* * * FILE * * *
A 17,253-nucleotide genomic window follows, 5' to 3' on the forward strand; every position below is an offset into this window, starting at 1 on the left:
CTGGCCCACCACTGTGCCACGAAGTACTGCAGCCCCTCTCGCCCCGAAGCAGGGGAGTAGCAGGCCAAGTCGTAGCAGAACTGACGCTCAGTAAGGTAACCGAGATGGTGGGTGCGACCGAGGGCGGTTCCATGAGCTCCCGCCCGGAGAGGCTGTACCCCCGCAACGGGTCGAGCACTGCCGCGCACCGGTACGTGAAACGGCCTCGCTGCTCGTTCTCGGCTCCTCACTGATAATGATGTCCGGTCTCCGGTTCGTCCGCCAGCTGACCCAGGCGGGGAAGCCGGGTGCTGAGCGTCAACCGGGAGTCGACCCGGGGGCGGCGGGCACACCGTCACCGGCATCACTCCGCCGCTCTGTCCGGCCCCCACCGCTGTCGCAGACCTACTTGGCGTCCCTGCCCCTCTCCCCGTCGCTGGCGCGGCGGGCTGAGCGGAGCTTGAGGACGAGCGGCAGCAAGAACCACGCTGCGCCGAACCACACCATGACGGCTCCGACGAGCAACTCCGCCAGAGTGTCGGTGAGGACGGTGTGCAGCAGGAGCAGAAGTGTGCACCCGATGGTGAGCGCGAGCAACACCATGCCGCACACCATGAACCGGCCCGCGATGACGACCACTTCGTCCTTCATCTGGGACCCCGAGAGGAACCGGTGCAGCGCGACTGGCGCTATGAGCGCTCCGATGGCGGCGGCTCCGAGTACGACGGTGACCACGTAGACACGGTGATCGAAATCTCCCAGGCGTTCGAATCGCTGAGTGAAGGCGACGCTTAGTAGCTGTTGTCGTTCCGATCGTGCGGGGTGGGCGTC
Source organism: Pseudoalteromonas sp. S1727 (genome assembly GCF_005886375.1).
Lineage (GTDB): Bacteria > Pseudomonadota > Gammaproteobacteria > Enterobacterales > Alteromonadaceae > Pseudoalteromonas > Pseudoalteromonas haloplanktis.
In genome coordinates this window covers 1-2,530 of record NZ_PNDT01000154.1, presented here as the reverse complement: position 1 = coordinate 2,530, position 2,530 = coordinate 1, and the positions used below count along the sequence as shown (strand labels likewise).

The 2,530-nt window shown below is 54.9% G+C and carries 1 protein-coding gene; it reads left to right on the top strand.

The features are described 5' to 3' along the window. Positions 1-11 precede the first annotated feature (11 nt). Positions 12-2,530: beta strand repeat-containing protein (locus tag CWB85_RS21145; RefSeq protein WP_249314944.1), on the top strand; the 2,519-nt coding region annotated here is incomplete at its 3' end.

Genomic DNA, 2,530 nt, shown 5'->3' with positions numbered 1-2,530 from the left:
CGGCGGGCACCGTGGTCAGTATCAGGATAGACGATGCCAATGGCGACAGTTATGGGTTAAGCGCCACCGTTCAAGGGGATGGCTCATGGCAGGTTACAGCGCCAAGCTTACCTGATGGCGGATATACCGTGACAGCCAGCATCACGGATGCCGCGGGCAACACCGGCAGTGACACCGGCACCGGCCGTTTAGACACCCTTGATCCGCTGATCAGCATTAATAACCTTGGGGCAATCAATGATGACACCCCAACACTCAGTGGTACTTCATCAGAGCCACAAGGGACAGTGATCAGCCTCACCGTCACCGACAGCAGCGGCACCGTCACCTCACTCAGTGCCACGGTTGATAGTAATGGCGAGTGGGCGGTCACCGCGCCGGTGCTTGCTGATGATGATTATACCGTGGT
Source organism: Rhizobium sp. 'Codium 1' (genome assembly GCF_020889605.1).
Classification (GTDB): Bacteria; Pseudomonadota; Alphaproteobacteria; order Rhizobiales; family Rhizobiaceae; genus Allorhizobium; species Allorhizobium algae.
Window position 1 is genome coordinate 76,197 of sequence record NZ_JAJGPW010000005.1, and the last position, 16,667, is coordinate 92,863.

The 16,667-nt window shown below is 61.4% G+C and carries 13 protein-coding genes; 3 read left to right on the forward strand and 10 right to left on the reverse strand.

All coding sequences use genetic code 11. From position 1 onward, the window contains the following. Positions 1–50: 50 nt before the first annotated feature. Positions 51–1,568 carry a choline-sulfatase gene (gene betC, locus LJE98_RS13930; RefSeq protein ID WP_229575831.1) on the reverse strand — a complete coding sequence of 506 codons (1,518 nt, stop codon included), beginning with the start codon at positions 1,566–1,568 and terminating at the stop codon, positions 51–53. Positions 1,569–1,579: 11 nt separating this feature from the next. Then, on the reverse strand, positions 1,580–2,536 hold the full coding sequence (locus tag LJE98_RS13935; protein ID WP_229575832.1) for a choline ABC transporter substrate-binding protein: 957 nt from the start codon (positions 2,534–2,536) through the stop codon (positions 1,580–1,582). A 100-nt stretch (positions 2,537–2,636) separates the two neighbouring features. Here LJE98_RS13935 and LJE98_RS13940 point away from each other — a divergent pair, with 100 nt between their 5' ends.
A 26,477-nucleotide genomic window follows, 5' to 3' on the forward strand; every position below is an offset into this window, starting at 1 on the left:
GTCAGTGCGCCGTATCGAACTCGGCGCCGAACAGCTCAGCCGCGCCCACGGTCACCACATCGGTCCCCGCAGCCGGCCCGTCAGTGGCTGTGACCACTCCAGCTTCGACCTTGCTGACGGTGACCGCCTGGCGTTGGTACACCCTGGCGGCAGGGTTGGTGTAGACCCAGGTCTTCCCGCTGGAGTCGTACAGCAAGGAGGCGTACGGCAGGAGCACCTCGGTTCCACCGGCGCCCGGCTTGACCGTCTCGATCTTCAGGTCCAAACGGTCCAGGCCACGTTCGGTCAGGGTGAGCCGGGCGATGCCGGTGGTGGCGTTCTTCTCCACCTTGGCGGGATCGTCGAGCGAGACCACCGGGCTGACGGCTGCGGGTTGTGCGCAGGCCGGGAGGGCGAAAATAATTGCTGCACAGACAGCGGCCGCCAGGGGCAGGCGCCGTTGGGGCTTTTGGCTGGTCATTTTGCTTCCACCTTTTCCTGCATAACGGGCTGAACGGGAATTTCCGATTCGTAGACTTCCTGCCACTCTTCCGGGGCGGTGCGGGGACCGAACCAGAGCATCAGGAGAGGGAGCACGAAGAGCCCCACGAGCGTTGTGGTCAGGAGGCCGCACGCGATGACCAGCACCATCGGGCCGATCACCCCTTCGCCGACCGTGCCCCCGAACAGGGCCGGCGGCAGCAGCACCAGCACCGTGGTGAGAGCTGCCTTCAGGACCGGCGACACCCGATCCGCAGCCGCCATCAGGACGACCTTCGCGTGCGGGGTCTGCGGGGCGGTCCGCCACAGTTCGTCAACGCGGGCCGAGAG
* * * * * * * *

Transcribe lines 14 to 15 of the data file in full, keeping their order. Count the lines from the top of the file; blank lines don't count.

All coding sequences use genetic code 11. From position 1 onward, the window contains the following. Positions 1–50: 50 nt before the first annotated feature. Positions 51–1,568 carry a choline-sulfatase gene (gene betC, locus LJE98_RS13930; RefSeq protein ID WP_229575831.1) on the reverse strand — a complete coding sequence of 506 codons (1,518 nt, stop codon included), beginning with the start codon at positions 1,566–1,568 and terminating at the stop codon, positions 51–53. Positions 1,569–1,579: 11 nt separating this feature from the next. Then, on the reverse strand, positions 1,580–2,536 hold the full coding sequence (locus tag LJE98_RS13935; protein ID WP_229575832.1) for a choline ABC transporter substrate-binding protein: 957 nt from the start codon (positions 2,534–2,536) through the stop codon (positions 1,580–1,582). A 100-nt stretch (positions 2,537–2,636) separates the two neighbouring features. Here LJE98_RS13935 and LJE98_RS13940 point away from each other — a divergent pair, with 100 nt between their 5' ends.
A 26,477-nucleotide genomic window follows, 5' to 3' on the forward strand; every position below is an offset into this window, starting at 1 on the left: